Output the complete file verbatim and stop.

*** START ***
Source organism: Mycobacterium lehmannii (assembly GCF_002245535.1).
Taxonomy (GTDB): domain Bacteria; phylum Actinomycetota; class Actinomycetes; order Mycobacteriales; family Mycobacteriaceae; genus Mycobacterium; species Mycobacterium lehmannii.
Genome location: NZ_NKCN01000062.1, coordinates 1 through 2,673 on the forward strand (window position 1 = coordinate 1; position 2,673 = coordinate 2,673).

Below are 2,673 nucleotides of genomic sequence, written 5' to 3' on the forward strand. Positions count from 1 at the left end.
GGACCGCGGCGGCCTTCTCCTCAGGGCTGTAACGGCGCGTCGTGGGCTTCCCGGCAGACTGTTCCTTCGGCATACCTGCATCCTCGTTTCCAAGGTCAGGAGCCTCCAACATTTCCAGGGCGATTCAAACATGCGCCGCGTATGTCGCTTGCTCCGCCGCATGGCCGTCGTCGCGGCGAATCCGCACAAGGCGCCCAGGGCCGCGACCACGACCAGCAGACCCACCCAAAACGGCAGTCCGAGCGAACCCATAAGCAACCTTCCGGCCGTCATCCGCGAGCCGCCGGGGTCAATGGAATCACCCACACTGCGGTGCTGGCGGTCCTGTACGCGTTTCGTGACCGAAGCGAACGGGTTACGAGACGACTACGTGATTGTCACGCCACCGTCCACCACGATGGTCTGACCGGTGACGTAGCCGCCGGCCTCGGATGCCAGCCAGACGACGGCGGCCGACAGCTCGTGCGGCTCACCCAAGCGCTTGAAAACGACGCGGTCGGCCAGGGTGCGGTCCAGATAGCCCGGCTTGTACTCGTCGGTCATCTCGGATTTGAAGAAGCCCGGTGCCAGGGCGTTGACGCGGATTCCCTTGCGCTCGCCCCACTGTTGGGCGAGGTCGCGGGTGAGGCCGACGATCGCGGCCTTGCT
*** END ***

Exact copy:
Source organism: Mycobacterium lehmannii (assembly GCF_002245535.1).
Taxonomy (GTDB): domain Bacteria; phylum Actinomycetota; class Actinomycetes; order Mycobacteriales; family Mycobacteriaceae; genus Mycobacterium; species Mycobacterium lehmannii.
Genome location: NZ_NKCN01000062.1, coordinates 1 through 2,673 on the forward strand (window position 1 = coordinate 1; position 2,673 = coordinate 2,673).

Below are 2,673 nucleotides of genomic sequence, written 5' to 3' on the forward strand. Positions count from 1 at the left end.
GGACCGCGGCGGCCTTCTCCTCAGGGCTGTAACGGCGCGTCGTGGGCTTCCCGGCAGACTGTTCCTTCGGCATACCTGCATCCTCGTTTCCAAGGTCAGGAGCCTCCAACATTTCCAGGGCGATTCAAACATGCGCCGCGTATGTCGCTTGCTCCGCCGCATGGCCGTCGTCGCGGCGAATCCGCACAAGGCGCCCAGGGCCGCGACCACGACCAGCAGACCCACCCAAAACGGCAGTCCGAGCGAACCCATAAGCAACCTTCCGGCCGTCATCCGCGAGCCGCCGGGGTCAATGGAATCACCCACACTGCGGTGCTGGCGGTCCTGTACGCGTTTCGTGACCGAAGCGAACGGGTTACGAGACGACTACGTGATTGTCACGCCACCGTCCACCACGATGGTCTGACCGGTGACGTAGCCGCCGGCCTCGGATGCCAGCCAGACGACGGCGGCCGACAGCTCGTGCGGCTCACCCAAGCGCTTGAAAACGACGCGGTCGGCCAGGGTGCGGTCCAGATAGCCCGGCTTGTACTCGTCGGTCATCTCGGATTTGAAGAAGCCCGGTGCCAGGGCGTTGACGCGGATTCCCTTGCGCTCGCCCCACTGTTGGGCGAGGTCGCGGGTGAGGCCGACGATCGCGGCCTTGCT